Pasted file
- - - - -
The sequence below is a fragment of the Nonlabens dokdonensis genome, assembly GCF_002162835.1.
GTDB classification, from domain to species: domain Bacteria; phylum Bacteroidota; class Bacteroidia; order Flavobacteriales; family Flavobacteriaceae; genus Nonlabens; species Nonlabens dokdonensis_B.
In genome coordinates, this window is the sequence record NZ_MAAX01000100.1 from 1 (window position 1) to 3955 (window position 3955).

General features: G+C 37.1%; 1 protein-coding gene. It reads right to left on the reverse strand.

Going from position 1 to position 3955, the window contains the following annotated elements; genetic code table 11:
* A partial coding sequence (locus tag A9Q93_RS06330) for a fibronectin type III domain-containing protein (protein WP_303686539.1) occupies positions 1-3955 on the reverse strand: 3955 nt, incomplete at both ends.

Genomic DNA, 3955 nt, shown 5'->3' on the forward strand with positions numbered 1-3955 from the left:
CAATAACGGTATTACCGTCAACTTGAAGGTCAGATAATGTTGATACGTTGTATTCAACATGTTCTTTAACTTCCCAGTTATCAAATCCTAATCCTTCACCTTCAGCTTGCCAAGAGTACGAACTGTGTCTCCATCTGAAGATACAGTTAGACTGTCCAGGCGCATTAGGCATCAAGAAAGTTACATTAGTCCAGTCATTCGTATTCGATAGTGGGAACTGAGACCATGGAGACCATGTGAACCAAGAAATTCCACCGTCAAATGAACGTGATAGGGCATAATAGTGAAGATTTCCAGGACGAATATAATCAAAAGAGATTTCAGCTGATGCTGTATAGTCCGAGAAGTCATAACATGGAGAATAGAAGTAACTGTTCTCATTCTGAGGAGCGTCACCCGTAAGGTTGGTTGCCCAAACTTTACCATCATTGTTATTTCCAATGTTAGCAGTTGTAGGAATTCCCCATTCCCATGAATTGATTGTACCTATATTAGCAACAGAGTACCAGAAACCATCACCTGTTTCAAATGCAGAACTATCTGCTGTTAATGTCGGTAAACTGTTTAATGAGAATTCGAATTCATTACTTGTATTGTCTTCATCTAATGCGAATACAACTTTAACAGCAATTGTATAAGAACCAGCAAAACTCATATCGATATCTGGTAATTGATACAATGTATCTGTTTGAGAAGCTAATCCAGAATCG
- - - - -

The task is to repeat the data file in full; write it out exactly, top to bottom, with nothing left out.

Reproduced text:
The sequence below is a fragment of the Nonlabens dokdonensis genome, assembly GCF_002162835.1.
GTDB classification, from domain to species: domain Bacteria; phylum Bacteroidota; class Bacteroidia; order Flavobacteriales; family Flavobacteriaceae; genus Nonlabens; species Nonlabens dokdonensis_B.
In genome coordinates, this window is the sequence record NZ_MAAX01000100.1 from 1 (window position 1) to 3955 (window position 3955).

General features: G+C 37.1%; 1 protein-coding gene. It reads right to left on the reverse strand.

Going from position 1 to position 3955, the window contains the following annotated elements; genetic code table 11:
* A partial coding sequence (locus tag A9Q93_RS06330) for a fibronectin type III domain-containing protein (protein WP_303686539.1) occupies positions 1-3955 on the reverse strand: 3955 nt, incomplete at both ends.

Genomic DNA, 3955 nt, shown 5'->3' on the forward strand with positions numbered 1-3955 from the left:
CAATAACGGTATTACCGTCAACTTGAAGGTCAGATAATGTTGATACGTTGTATTCAACATGTTCTTTAACTTCCCAGTTATCAAATCCTAATCCTTCACCTTCAGCTTGCCAAGAGTACGAACTGTGTCTCCATCTGAAGATACAGTTAGACTGTCCAGGCGCATTAGGCATCAAGAAAGTTACATTAGTCCAGTCATTCGTATTCGATAGTGGGAACTGAGACCATGGAGACCATGTGAACCAAGAAATTCCACCGTCAAATGAACGTGATAGGGCATAATAGTGAAGATTTCCAGGACGAATATAATCAAAAGAGATTTCAGCTGATGCTGTATAGTCCGAGAAGTCATAACATGGAGAATAGAAGTAACTGTTCTCATTCTGAGGAGCGTCACCCGTAAGGTTGGTTGCCCAAACTTTACCATCATTGTTATTTCCAATGTTAGCAGTTGTAGGAATTCCCCATTCCCATGAATTGATTGTACCTATATTAGCAACAGAGTACCAGAAACCATCACCTGTTTCAAATGCAGAACTATCTGCTGTTAATGTCGGTAAACTGTTTAATGAGAATTCGAATTCATTACTTGTATTGTCTTCATCTAATGCGAATACAACTTTAACAGCAATTGTATAAGAACCAGCAAAACTCATATCGATATCTGGTAATTGATACAATGTATCTGTTTGAGAAGCTAATCCAGAATCG